Introducing Your Current Dog to Their New Sibling [How to Get Your Dog a Dog]

So getting a dog for your dog is totally a thing.  If you're a veteran dog mom then you already know some pups just need their own fur baby. There are dogs who are totally fine with being the center of your universe and having all of your attention.  As a matter of fact, some prefer things that way.  

But there are also those who light up whenever they see another canine.  The dog park is their happy place and having a constant companion is their #lifegoals.

So if you decided to bring home a new dog, how do you go about doing it?  Is there some sort of secret formula for doggy introductions?  Is there a conversation that you need to have with your dog first?  As a dog mom who has brought many a dog home, I do have some tips to share on what worked for me.  So, let's chat.

Is My Dog Social?

So here's the first question you need to settle: is your fur baby social?  And let me tell you this right now.  If your fur kid does not play well with others then that is totally your fault.  Now I'm not saying that every dog needs a furry roommate.  But I am saying that your fur baby should have some basic manners.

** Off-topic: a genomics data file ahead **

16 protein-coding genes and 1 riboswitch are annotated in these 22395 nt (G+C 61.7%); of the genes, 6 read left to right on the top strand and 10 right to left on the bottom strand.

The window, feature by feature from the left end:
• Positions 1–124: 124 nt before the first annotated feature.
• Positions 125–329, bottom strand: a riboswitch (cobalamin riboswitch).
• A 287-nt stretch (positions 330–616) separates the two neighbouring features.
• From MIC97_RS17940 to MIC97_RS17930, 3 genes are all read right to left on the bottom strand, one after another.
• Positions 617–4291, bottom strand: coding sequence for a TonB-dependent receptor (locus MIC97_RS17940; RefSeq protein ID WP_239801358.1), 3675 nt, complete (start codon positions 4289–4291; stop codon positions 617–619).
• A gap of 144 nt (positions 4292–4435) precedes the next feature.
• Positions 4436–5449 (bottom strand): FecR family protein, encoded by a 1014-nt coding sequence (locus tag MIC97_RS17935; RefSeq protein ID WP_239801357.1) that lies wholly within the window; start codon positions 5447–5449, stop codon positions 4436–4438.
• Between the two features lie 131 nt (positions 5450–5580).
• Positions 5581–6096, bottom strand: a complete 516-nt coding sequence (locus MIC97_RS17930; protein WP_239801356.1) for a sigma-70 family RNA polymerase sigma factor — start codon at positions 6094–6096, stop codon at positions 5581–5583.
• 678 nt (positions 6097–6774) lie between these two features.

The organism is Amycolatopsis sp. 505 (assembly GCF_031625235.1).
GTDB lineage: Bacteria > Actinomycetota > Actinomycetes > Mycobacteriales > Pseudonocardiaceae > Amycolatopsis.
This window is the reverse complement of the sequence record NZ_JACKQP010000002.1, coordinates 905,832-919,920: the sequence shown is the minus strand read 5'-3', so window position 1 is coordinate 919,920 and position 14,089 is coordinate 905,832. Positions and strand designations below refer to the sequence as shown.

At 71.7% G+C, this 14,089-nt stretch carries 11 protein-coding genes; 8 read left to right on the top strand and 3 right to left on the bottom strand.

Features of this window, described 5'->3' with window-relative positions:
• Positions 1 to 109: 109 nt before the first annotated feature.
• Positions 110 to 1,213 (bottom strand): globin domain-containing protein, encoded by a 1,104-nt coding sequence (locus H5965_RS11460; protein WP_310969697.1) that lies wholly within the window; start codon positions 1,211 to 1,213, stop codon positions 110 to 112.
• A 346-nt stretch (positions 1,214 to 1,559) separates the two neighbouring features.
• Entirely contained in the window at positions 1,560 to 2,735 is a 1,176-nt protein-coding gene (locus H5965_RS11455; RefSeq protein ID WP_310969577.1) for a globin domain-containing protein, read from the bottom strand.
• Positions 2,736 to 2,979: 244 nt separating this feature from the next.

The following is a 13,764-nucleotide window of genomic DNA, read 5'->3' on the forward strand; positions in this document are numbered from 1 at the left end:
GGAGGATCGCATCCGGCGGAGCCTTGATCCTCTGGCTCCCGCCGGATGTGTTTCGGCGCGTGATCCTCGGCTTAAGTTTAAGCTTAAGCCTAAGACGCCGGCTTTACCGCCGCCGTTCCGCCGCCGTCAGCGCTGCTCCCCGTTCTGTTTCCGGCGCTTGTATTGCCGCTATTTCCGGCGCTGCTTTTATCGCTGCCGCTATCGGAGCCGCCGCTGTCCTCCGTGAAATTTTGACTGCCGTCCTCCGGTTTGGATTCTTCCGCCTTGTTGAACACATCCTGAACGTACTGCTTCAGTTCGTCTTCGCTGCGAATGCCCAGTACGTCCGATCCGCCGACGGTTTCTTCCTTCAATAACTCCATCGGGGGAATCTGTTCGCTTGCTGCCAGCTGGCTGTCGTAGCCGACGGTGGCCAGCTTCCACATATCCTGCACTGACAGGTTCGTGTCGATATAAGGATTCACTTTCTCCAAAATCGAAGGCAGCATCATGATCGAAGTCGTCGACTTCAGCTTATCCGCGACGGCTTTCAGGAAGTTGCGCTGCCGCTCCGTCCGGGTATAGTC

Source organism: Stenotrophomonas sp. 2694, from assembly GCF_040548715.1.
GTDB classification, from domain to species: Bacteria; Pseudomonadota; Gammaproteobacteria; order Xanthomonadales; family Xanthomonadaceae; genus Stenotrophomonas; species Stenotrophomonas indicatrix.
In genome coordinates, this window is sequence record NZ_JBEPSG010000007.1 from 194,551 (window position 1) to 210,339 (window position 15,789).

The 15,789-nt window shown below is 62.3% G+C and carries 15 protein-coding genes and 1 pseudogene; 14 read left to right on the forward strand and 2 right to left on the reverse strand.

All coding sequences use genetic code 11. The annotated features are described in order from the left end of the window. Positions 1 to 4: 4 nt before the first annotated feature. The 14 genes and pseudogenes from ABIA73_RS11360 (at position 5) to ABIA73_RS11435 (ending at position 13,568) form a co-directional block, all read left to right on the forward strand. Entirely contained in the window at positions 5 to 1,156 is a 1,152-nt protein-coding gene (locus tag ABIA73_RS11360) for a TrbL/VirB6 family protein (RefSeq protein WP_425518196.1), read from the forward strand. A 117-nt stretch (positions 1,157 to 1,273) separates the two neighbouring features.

That means you should be able to introduce new people to your dog without a snarl marathon.  New hoomans should not have to brace for impact every five seconds.  Or, if you're introducing your dog to a furry friend, they should know Dog Greeting 101 Etiquette.  So no aggressive leash pulling or angry barking at new fur kids.  We do not bite new fur kids!  No!

If your dog cannot greet new hoomans or other dogs in a calm friendly way, then you have some work to do.  The causes for this sort of disruptive behavior can vary widely.  Oftentimes these episodes are triggered by fear.  In other cases it could be a lack of boundaries.  And in still others, it can be a territorial type display.

Is your dog's happy place with other dogs?

Going to School

Whatever the case, the first step is formal training.  And brace yourself.  That training is more to retrain you than your fur kid.  Dogs act out because we either reinforce destructive behavior or welcome it through a lack of boundaries.  Remember, naturally dogs have pack leaders who set the rules.  If you aren't the pack leader setting the rules, then your dog will either become anxious due to the chaos, or will set some rules of their own.

Here are some signs that you do not have any doggy boundaries:

  • Does your dog pull when on leash?
  • Does your dog push past you when you open doors?
  • Does your dog come or stay on command?
  • Does your dog bark, whine or beg when you are eating?